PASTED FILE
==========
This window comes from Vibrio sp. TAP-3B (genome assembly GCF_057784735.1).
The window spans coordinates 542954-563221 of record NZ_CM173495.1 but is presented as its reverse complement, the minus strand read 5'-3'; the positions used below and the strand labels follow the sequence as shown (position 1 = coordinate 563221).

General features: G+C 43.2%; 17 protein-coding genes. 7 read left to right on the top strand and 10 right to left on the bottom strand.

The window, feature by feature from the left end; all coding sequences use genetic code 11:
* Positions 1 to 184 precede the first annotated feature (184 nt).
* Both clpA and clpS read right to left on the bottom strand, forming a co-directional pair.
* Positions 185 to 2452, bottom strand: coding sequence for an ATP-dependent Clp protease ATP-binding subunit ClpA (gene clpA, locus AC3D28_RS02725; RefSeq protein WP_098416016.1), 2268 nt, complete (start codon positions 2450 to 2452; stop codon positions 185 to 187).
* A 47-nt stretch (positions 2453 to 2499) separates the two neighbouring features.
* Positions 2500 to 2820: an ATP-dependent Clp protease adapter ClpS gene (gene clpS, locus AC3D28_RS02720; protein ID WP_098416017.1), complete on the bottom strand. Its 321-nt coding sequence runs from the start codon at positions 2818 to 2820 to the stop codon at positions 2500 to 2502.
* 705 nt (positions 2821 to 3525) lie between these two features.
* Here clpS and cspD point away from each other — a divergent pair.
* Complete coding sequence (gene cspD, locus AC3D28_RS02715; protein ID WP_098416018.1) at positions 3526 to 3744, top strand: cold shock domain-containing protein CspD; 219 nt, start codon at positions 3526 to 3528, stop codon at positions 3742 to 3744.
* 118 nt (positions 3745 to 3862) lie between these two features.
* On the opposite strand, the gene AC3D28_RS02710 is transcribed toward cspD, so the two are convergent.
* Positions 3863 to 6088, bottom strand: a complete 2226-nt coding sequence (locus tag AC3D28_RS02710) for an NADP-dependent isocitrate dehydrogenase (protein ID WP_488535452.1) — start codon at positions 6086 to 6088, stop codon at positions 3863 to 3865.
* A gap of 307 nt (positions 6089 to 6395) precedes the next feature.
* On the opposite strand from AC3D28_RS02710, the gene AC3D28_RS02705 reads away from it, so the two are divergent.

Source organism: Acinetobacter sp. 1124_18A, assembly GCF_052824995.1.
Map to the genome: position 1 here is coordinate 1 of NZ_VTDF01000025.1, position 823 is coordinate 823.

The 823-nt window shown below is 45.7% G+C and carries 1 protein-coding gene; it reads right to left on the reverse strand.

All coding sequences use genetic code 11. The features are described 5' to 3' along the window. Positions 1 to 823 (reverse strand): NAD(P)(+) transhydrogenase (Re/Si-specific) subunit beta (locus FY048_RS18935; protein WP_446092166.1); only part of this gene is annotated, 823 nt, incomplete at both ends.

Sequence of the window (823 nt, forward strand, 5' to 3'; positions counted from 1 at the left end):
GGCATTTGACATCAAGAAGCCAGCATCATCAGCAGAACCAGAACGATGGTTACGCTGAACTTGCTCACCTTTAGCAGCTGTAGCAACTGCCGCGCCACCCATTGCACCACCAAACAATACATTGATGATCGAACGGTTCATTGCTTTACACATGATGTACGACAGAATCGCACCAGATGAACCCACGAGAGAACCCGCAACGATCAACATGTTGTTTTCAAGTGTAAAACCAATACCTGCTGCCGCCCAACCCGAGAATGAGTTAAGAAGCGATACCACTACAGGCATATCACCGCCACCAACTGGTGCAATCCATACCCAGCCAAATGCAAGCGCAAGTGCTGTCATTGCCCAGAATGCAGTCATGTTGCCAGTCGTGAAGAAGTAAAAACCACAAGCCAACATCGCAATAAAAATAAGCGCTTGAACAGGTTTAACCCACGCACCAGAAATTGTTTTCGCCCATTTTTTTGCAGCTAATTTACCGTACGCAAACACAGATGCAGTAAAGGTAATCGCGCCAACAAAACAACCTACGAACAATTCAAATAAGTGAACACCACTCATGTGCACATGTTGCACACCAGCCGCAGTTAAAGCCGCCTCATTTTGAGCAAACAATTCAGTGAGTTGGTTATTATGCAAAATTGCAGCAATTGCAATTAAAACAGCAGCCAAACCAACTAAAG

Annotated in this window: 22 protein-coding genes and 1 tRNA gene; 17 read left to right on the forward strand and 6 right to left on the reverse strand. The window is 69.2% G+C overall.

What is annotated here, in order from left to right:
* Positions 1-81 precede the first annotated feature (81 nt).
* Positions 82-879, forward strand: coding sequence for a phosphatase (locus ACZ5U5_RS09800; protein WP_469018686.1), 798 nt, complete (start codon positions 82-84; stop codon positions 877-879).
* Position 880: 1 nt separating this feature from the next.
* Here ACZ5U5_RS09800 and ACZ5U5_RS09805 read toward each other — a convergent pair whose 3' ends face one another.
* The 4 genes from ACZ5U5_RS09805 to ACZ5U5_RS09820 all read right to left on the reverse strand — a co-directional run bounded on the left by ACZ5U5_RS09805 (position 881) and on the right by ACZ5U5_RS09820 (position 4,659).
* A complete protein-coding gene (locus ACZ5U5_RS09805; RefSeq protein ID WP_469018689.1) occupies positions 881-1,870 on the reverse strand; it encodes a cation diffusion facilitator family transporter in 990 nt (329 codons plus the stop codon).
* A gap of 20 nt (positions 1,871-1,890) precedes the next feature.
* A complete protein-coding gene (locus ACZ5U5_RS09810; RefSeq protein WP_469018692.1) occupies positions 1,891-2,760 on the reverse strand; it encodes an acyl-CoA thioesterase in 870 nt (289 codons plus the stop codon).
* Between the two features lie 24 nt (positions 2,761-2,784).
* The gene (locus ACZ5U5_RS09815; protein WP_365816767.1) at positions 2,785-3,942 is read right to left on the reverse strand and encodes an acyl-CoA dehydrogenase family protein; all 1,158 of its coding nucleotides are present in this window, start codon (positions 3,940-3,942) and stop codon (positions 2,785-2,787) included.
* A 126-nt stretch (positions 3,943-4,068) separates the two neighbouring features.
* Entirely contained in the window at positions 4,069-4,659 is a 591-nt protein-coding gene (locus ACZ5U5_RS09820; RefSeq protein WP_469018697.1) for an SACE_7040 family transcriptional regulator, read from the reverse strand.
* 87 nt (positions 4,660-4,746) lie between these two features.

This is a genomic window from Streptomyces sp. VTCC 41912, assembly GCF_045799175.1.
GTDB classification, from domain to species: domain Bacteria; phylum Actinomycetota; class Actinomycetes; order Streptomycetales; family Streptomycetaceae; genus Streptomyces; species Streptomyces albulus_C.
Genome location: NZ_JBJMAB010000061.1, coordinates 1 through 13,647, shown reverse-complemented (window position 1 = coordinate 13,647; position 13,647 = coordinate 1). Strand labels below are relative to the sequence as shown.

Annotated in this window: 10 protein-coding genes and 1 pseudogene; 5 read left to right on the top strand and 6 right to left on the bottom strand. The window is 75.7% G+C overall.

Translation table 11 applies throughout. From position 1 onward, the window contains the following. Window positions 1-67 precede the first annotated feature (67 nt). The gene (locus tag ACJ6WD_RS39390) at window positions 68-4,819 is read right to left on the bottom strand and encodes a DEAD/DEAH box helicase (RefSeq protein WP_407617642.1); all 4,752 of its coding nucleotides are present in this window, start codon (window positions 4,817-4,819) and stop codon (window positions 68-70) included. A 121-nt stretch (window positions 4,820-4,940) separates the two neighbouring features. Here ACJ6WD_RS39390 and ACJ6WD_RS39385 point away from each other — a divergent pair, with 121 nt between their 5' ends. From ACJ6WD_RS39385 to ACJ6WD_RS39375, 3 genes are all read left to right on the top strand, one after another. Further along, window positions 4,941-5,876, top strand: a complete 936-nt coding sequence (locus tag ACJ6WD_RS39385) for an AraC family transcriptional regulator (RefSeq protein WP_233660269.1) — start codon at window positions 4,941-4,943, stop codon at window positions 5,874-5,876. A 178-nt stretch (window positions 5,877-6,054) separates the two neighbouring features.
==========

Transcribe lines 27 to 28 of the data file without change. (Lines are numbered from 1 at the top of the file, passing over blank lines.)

* Positions 82-879, forward strand: coding sequence for a phosphatase (locus ACZ5U5_RS09800; protein WP_469018686.1), 798 nt, complete (start codon positions 82-84; stop codon positions 877-879).
* Position 880: 1 nt separating this feature from the next.